All negro words disappear from Agatha Christie's murder

All negro words disappear from Agatha Christie’s murder

The negro word Agatha Christie disappears Ten little negroes From the French translation of his popular crime novel. Book from now on They were ten (There were tenThe grandson of novelist James Pritchard announced Wednesday.

Prichard, who cared about Christie’s legacy, stressed on French RTL radio that when he wrote the book, “The language was so different and we used words that we have forgotten today.” The word Negro was used 74 times in the original text.

Above all, Agatha Christie wanted to entertain her readers and there was nothing that could go further than offending one of them.

Pritchard explained his decision on the new translation. The novel that was originally Ten young niggers He got the title, written by Christie in 1938, and the French translation appeared in 1940. In the United States, crime is decades old. and then there Were None Released under the title. In the Hungarian translation Ten little soldiers Obsession Ten Native Americans It also appeared under the title.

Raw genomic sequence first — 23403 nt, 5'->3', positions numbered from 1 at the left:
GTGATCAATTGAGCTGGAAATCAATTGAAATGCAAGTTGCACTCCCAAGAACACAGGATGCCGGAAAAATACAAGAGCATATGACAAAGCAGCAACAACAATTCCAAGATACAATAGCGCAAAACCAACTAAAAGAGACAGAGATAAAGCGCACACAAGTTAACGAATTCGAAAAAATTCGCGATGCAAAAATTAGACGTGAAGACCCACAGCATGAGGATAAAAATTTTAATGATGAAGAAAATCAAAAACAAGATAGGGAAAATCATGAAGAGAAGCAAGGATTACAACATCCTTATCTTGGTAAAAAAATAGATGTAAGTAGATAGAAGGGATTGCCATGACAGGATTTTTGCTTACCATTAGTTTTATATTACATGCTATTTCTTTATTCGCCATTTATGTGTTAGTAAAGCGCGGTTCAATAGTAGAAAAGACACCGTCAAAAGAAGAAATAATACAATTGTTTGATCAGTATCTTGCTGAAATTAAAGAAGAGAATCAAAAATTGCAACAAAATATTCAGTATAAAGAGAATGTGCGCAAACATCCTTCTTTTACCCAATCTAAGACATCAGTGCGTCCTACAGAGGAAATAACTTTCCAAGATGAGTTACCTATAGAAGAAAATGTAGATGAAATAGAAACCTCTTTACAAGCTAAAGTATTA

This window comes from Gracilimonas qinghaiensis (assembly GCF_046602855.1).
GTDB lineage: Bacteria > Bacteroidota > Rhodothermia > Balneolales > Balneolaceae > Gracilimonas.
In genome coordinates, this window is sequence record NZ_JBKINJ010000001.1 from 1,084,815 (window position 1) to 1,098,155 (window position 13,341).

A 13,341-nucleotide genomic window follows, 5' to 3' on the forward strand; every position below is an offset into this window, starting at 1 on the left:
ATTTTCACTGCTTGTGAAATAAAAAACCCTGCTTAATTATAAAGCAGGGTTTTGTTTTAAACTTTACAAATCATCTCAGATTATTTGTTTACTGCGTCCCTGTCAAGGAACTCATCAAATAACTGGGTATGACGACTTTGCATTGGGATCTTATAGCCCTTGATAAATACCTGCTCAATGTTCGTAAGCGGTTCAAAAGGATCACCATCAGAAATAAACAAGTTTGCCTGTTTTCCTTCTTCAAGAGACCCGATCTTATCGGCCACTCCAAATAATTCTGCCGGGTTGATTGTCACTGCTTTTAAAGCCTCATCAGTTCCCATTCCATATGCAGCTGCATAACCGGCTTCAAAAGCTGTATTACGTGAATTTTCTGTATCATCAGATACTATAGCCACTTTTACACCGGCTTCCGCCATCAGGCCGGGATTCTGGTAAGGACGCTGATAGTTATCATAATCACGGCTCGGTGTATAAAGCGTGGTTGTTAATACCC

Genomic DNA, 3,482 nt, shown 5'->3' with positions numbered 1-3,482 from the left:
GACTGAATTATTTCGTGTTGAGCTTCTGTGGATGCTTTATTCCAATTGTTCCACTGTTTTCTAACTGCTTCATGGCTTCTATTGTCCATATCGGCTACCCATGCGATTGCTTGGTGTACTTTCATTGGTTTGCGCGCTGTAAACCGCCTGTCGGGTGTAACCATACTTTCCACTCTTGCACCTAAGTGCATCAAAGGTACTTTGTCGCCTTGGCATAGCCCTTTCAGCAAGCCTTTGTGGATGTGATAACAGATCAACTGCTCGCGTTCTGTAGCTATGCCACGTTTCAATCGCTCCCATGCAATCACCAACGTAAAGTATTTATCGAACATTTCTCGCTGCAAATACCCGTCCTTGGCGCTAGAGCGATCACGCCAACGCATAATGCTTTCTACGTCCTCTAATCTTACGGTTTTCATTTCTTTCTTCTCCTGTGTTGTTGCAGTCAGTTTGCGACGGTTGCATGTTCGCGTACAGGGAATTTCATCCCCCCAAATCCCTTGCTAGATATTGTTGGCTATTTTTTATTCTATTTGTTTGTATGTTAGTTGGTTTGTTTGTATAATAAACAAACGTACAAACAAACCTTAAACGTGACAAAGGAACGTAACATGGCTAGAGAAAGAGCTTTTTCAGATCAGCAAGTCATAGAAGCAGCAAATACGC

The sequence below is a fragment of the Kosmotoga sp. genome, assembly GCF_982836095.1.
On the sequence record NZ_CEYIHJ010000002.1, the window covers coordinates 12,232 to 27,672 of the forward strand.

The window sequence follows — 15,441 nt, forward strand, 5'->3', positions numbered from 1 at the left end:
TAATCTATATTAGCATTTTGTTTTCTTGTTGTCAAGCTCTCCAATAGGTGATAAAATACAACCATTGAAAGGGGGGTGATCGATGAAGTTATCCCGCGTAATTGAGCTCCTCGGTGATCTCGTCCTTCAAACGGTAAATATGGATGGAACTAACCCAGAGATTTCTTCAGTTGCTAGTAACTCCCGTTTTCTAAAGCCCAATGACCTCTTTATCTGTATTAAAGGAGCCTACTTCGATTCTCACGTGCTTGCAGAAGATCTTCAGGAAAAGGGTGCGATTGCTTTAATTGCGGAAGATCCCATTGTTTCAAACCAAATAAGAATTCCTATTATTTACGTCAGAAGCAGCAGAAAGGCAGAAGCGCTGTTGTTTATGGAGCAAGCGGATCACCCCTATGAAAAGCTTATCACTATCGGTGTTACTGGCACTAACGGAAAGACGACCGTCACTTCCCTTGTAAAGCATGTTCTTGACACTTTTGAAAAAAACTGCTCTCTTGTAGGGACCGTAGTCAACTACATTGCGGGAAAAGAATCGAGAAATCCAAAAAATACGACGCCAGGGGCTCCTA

Negro Island has also been changed in the book, and the new French translation already includes the definition of Soldier Island.

The crime, of which about 100 million copies have been sold worldwide, has been the subject of a number of films and TV shows, including 1974 with Charles Aznavour. and then there Were None (Ten Native Americans).

The title change of the novel sparked widespread controversy on social media. “A few months ago, with many thousands of light hearts, we just laughed because the uneducated were pissed off at the title. From now on, this inculturation triumphs over triumph and reigns,” Raphael Incheven, a French philosophy teacher and radio personality, commented on Twitter.

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Cover photo: Jack Taylor / AFP

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